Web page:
The concept of honor in Pakistan is linked with certain toxic masculine attitudes and behaviors demonstrated in both public and private spheres. Enough has been said about honor in the social context of South Asia. Raising some thought-provoking questions might help us think beyond the status quo. Thus, if we ought to have the concept of ghairat (honor) to guide masculine attitudes, let us attempt to readjust its focus.
There are certain individual attitudes that are associated with developed societies and another set is associated with developing societies. Developed societies have successfully oriented honor with higher moral standards such as human dignity and value conformity to ethical standards. Here, it is important to correct the meaning of ghairat by understanding what not honor is. Its meaning is not simple, for the entire web of social relationships in our society is knitted around honor. However, duality is observed in the practices associated with honor (ghairat) that need realignment. This concept has broad spectrum of meanings that need explanation in a specific context.
Read more: Pakistan’s dishonorable conduct in politics
A lot of personality defects define the concept of ghairat
The notion of honor and the honorable is considered diminished when a dishonorable action takes place. Here, it is important to know that the actions which are regarded as ‘Bai-ghairati’ (dishonor) are actually the actions favoring women’s freedoms. A dishonorable person is one who fails to control women in his family. The most important is the control of spousal choice. Usually, hearing the word ‘baighairat’ generates an extreme reaction in the form of anger demonstration among men. Considering a woman as a man’s respect seems quite fascinating if it is about protecting women from any kind of harm in society. That said, the question we must answer is this: why isn’t dishonor associated with the failure to protect the freedom of women?
Keeping commitments and owning one’s words have long been understood as masculine qualities. Let’s put it this way, why not these are taken as a unisex trait that everyone can have, irrespective of gender. Redefinition of honor demands changes in underlying attitudinal dispositions, which most important is being a unisex quality. Honor must belong to every individual primarily as part of individual morality. Why can’t women have honor like men? But again, both men and women need to have their honor that is attached to keeping higher values and moral standards such as fidelity, trustworthiness, and financial self-sufficiency.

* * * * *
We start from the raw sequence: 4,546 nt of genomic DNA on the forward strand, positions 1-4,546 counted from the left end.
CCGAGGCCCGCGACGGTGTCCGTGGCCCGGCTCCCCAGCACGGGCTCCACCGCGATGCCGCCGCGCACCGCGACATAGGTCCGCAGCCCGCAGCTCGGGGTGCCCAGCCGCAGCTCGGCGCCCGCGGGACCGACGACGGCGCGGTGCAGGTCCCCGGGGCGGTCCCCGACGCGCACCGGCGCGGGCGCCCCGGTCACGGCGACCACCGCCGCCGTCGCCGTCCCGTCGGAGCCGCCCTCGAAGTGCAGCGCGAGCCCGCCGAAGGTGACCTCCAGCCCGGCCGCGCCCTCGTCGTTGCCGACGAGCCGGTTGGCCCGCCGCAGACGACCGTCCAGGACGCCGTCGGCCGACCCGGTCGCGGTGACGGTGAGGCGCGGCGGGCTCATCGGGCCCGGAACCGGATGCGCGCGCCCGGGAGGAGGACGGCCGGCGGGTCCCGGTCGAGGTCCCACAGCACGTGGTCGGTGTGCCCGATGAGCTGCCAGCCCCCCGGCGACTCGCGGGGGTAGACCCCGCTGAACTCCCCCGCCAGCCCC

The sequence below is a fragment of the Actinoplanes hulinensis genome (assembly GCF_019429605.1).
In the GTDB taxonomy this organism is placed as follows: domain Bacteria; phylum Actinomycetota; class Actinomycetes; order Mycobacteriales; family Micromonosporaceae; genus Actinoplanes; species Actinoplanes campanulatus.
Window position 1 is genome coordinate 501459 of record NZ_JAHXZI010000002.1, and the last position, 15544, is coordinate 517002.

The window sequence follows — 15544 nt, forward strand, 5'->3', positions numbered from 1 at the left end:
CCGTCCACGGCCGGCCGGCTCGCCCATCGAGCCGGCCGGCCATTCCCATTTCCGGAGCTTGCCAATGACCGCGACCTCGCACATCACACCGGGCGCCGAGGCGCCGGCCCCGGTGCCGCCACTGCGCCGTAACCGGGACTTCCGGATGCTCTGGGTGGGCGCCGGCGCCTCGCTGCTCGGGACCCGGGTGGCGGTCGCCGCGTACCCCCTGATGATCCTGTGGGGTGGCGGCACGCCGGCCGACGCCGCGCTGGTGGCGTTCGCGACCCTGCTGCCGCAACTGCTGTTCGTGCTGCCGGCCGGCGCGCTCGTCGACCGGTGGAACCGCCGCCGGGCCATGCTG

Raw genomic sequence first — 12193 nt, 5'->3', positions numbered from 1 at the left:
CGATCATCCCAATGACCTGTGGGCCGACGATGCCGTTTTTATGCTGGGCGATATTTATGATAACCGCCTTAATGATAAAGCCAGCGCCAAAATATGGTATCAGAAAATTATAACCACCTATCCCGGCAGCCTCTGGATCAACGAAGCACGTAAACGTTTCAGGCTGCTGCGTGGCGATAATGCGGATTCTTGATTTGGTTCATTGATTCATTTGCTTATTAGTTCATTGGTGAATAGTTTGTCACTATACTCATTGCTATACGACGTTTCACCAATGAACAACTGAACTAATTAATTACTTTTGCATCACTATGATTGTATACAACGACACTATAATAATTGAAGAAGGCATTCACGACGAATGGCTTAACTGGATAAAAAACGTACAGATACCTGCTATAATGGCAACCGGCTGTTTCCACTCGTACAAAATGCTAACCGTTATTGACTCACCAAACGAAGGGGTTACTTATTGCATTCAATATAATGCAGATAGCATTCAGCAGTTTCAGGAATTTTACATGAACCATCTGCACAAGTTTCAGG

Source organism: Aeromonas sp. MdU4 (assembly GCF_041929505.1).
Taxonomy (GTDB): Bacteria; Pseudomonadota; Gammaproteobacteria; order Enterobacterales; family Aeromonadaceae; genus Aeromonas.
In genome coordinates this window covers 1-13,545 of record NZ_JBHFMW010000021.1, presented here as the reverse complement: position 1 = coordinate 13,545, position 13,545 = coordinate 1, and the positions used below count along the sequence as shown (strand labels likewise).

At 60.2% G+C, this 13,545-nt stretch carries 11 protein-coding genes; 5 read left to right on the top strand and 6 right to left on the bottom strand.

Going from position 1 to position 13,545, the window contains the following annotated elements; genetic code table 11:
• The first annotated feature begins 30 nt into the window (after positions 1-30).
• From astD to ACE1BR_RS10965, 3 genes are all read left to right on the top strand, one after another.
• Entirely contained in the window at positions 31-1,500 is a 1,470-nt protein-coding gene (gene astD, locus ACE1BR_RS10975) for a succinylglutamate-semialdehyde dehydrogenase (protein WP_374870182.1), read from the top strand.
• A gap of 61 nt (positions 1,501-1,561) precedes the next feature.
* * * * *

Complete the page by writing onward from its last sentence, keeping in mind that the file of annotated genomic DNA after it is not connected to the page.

In addition, over-reliance and financial burdening on intimate or marriage partners, irrespective of their gender should be associated with the ghairat of dependents. A huge segment of the Pakistani population lives as dependents where the head of a typical household is responsible for earning for the family. The children think that their parents have the righteous responsibility to spend on them until their death. The housewives and children burden the only breadwinner of the family with their wishes to lead a lavish life, which leads to malpractices of corruption and shortcuts to earning money. Why isn’t it honorable to be financially independent? Paying your own bills must be in fashion and must be promoted through mass media. However, spending on those in need and old parents should be considered as honor, too.
The duality in the traditional construction of the concept of ghairat
This concept might be understood by illustrating that a man agrees to take dowry from his bride’s parents and thinks he is so extra-ordinary and deserves to get a handsome dowry package. Despite bringing dowry in the house of in-laws or of her husband, a girl has to look towards her husband for household decisions, especially when it comes to finances. The man gets authority over verifying decisions even in the cases where a wife is earning more than her husband.